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Time Prepositions

by Malcolm Pemberton

The Basic Rule is:

 At a time – On a day – In a less precise period

Examples:

The bus is due at ten past two.

I start work at eight o’clock.

I get double time for working on Sundays.

Sheila is setting off for India on Friday.

I was born on a Friday.

We’ll have our next meeting in week five.

George wears long underwear in the winter.

I was born in the 1950’s, actually in 1953.

Exceptions (of course):

Events, such as Christmas, New Year, Easter, Midsummer (and weekends)

take ‘at’, if we are talking about the festival period, not the day.

We always go to my parents at Christmas.

The Scots celebrate much more at New Year.

Children receive presents at Easter in England.

In England, only the Druids celebrate at Midsummer.

I like to completely forget about work at the weekend.

But…

In England, Santa comes on Christmas Day.

The Druids hold their festival on Midsummer Night.

Most Europeans are on holiday on both Good Friday and Easter Monday.

The Finns try not to sleep at all on Midsummer night.

All western countries celebrate on New Year’s Eve.

The Seasons:

(‘The’ is optional)

In (the) winter the Baltic Sea freezes over.

The snow begins to melt in (the) spring.

In (the) summer, the Finns are very busy relaxing.

In (the) autumn, the leaves fall off the trees, just before the snow returns.

In versus During:

‘In’ can usually (but not always) be replaced by ‘during’.

During the winter, the Baltic Sea freezes over.

Most Finns go to their summer cottages during the summer.

At some time during the day I must find time for lunch.

But…

The bus will come in five minutes. (Here, ‘in’ means ‘after’.)

The bus will come within five minutes. (Sometime between now and in five minutes.)

Other Examples:

I’m not so bright in the mornings.

I like to relax in the evenings

In the afternoons, I like to take a walk after lunch.

I was woken up in the night by the sound of police sirens.

But…

At night I like to sleep.

‘In the beginning’ and ‘in the end’:

‘In the beginning’ and ‘in the end’ are about cause and effect, not time:

In the beginning the course seemed easy, but it got harder and in the end I gave up.

(Because it was so hard.)

In the beginning we thought of going to Miami, but it was so expensive that in the end we went to Crete.

(Because of the expense.)

We couldn’t decide where to go, and in the end we stayed at home.

(Because we couldn’t decide.)

Our car gave us a lot of problems, so in the end we sold it.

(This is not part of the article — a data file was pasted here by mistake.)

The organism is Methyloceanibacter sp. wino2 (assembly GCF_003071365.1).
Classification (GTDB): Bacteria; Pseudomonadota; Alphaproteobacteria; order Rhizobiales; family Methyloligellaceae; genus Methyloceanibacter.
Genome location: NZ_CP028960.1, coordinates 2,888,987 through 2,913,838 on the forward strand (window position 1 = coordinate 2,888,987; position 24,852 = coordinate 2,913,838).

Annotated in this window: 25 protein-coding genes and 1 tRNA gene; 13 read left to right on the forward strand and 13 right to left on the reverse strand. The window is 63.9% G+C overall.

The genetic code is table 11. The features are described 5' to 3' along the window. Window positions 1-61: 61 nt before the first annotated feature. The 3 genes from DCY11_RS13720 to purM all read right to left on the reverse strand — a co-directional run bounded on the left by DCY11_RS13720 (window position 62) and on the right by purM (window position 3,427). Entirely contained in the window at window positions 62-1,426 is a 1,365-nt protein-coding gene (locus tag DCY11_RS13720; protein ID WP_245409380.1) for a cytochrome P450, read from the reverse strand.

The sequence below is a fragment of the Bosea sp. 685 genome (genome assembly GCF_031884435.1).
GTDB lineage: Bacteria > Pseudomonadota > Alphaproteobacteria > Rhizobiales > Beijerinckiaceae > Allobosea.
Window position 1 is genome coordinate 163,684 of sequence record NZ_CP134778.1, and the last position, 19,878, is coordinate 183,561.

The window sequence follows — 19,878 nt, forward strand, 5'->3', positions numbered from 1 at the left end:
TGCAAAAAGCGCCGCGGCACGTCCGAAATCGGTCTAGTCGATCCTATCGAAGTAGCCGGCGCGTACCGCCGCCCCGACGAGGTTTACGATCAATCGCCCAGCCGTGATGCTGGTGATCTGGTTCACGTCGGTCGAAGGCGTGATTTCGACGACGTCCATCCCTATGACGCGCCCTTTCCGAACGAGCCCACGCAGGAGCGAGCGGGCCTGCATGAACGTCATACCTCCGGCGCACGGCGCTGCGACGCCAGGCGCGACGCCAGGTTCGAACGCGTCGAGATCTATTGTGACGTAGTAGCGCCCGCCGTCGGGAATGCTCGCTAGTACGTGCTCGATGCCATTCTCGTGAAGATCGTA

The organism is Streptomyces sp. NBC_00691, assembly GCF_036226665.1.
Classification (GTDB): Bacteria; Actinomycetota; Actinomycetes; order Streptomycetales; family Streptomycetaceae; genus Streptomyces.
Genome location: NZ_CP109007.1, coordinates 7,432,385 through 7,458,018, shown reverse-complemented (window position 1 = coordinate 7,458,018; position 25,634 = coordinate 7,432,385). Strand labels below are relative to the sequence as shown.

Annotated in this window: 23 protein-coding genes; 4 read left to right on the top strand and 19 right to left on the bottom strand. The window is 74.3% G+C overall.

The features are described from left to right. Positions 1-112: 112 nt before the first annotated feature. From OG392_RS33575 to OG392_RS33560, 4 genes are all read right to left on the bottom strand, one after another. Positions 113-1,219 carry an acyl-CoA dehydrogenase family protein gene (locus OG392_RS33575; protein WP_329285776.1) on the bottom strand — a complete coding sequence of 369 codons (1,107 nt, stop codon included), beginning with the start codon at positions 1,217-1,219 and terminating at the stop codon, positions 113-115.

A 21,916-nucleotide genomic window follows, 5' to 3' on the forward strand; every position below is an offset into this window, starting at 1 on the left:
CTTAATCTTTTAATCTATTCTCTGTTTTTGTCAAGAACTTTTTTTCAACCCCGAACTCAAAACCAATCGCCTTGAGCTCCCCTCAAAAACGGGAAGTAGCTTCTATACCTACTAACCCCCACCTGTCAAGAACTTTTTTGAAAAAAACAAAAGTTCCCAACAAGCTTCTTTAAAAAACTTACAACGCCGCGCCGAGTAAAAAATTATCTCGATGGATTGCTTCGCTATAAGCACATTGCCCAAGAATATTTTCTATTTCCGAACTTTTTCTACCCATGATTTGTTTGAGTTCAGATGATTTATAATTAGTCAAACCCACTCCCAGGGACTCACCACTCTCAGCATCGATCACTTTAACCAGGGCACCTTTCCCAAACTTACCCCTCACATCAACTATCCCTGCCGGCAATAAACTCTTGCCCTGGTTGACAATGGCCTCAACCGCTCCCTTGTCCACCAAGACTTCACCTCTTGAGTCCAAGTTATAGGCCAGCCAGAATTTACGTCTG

(Because of the problems.)

At the beginning and at the end:

‘At the beginning’ and ‘at the end’ are about time, but not often used together:

At the beginning of March the temperatures were well below zero, but by the end it was much warmer.

I put in my pay claim at the beginning of the month, but I don’t get paid till the end.

At the beginning of the year we started a new financial period.

At the end of the show the band played an encore.

I get paid at the end of the month.

I fill in a tax declaration at the end of the year.

On Time v. In Time:

These are quite different:

On time = at the agreed, expected or arranged time.

In time = not late – with time to spare before something has gone.

On time = at the agreed time:

The 09:50 train arrived on time. (It arrived at 09:50.)

The trainer arrived on time for the class. (At the arranged time.)

The film started on time. (At the advertised time.)

I always like to arrive on time(At the agreed time.)

In time = early enough:

I arrived in time for the 09:50 train. (Early enough to catch it.)

The trainer arrived in time for the class. (Early enough to do his job.)

I arrived at the cinema in time for the beginning of the movie.

I always like to arrive in plenty of time(With spare time to visit the bathroom or have a coffee.)

And their Opposites?

The opposite of on time is late.

The opposite of in time is too late.

The trainer arrived late for the class, but was still able to give the lesson.

I arrived at the station in time to watch the train leave, but too late to be sitting on it.

‘Just in time’ and ‘almost too late’:

Just in time means arriving with little or no time to spare.

The movie was to start at 19:00. I arrived at the cinema at 18:57. My friend was waiting.

He looked annoyed. ”I’m just in time!” I said. He said, ”You were almost too late!”

Just in Time Delivery?

Just in Time Delivery sounds a little risky!

Perhaps ”Just on Time Delivery” sounds a little more certain and secure.

Almost too late” doesn’t sound like a very good advert.

‘In future’ versus ‘in the future’:

‘In future’ = from this point on.

‘In the future’ = at some point later on.

The fire was caused by a cigarette butt – in future, there will be no smoking here.

We now have an automatic invoicing system – in future, there will be no need to enter the details manually.

Maybe, one day in the future, we will have flying cars.

In the future, there may be holiday camps on Mars.

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1 Comment (+add yours?)

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